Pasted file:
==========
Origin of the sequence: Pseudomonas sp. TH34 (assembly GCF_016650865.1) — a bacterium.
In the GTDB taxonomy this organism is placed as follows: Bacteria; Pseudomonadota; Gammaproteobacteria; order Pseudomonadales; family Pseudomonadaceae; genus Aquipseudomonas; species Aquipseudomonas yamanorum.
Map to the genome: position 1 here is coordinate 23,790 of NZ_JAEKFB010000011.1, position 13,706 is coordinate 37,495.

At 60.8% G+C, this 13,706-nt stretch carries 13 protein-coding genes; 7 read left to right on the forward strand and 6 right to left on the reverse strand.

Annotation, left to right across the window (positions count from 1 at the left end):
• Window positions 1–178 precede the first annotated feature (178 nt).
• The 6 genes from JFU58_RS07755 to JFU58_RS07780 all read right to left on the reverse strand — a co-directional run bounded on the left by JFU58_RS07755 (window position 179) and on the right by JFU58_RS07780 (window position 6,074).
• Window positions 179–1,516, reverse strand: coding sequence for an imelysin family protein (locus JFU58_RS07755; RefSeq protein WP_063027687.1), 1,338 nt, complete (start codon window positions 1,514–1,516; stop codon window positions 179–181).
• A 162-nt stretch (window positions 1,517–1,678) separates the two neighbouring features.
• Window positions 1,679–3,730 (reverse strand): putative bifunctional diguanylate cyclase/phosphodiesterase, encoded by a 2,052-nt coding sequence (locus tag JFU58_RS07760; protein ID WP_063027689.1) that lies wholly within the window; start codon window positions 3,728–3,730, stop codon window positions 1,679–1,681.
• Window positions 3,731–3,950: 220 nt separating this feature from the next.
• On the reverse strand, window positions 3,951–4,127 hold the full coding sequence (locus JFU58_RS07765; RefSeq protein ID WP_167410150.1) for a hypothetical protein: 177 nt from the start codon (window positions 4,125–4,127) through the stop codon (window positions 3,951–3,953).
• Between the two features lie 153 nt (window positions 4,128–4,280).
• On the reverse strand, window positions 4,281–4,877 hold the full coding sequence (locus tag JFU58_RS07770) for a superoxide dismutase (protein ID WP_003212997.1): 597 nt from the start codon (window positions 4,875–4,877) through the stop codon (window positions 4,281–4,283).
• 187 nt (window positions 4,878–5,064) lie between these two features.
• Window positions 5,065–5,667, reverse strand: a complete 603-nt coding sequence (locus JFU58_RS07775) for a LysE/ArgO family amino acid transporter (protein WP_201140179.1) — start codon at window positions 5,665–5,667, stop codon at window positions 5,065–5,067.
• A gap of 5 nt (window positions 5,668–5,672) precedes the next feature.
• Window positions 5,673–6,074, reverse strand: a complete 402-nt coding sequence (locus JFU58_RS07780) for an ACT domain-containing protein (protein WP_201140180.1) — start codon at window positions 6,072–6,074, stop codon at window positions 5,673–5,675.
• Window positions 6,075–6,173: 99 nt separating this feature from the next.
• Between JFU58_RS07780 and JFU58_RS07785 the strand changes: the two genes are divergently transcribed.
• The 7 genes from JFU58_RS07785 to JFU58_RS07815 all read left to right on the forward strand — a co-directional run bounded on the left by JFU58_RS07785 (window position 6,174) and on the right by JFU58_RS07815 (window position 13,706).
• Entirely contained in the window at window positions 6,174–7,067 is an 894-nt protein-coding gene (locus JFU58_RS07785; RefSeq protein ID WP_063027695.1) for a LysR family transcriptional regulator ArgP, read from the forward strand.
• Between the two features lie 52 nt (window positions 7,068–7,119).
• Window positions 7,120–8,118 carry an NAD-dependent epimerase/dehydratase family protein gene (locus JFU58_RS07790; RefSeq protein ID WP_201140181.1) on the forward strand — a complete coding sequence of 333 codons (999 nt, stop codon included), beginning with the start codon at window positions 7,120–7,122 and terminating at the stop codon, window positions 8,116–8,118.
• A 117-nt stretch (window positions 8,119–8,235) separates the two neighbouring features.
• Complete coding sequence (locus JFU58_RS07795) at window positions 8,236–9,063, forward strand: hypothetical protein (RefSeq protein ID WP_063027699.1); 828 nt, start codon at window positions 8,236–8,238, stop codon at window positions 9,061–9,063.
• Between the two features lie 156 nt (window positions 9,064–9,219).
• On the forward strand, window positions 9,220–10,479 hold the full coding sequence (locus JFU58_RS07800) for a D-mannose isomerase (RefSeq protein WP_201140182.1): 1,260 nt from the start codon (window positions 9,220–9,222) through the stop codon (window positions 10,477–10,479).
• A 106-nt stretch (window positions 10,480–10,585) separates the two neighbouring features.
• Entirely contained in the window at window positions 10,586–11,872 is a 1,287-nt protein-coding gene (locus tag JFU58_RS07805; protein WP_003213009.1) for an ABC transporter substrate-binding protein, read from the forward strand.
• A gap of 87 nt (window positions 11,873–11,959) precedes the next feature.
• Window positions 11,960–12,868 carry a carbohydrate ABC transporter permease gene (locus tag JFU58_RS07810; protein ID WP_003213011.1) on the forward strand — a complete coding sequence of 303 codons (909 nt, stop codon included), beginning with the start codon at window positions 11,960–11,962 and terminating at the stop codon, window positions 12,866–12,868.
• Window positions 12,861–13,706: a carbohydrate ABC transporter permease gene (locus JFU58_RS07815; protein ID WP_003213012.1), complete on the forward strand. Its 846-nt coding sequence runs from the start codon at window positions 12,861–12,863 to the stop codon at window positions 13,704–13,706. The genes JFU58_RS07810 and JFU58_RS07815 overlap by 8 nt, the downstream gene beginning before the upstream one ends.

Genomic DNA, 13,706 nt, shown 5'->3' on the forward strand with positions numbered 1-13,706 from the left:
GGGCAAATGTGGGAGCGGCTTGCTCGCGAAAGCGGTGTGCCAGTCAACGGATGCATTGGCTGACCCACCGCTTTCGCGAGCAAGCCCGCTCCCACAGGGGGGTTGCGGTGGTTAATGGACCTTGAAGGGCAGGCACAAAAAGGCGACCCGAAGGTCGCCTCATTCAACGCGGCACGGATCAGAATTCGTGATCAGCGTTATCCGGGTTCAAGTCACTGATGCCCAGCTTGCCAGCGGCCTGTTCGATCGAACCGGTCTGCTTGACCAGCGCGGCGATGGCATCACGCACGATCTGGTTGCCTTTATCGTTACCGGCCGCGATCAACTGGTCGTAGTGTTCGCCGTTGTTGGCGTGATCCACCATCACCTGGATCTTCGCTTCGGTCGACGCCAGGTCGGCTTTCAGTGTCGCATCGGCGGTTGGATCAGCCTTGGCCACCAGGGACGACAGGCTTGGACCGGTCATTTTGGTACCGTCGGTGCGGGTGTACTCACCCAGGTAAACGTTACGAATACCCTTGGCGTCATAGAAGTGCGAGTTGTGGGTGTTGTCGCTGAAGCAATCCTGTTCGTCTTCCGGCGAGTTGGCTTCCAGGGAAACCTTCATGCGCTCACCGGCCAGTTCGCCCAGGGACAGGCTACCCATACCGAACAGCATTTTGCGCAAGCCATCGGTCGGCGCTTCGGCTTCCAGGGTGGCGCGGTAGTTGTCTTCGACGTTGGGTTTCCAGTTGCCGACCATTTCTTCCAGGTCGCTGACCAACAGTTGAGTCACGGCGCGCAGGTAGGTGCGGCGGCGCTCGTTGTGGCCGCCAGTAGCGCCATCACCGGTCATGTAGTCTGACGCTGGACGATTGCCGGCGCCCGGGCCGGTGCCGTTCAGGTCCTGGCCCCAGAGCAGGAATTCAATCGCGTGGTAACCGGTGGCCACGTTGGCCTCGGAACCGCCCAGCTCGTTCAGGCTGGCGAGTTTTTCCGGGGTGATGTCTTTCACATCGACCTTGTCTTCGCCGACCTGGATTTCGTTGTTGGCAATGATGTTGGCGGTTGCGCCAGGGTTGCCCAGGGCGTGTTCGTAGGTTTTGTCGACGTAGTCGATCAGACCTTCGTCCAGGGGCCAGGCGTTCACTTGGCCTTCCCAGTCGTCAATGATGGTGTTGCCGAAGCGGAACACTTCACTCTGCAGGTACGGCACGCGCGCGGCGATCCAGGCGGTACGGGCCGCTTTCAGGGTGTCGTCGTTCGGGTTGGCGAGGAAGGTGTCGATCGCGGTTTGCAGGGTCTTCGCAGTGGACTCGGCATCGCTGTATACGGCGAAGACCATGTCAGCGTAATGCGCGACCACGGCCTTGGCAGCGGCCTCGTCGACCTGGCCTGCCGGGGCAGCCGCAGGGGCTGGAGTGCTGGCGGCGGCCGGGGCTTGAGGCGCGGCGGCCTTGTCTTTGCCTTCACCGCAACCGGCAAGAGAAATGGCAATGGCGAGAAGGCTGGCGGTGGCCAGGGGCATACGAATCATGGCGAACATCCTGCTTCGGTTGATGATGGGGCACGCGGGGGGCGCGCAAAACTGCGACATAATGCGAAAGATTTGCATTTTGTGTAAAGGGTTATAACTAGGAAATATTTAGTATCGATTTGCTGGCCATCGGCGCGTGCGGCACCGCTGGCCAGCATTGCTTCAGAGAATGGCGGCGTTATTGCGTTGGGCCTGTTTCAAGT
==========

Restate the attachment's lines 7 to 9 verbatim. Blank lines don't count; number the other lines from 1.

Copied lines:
• The 6 genes from JFU58_RS07755 to JFU58_RS07780 all read right to left on the reverse strand — a co-directional run bounded on the left by JFU58_RS07755 (window position 179) and on the right by JFU58_RS07780 (window position 6,074).
• Window positions 179–1,516, reverse strand: coding sequence for an imelysin family protein (locus JFU58_RS07755; RefSeq protein WP_063027687.1), 1,338 nt, complete (start codon window positions 1,514–1,516; stop codon window positions 179–181).
• A 162-nt stretch (window positions 1,517–1,678) separates the two neighbouring features.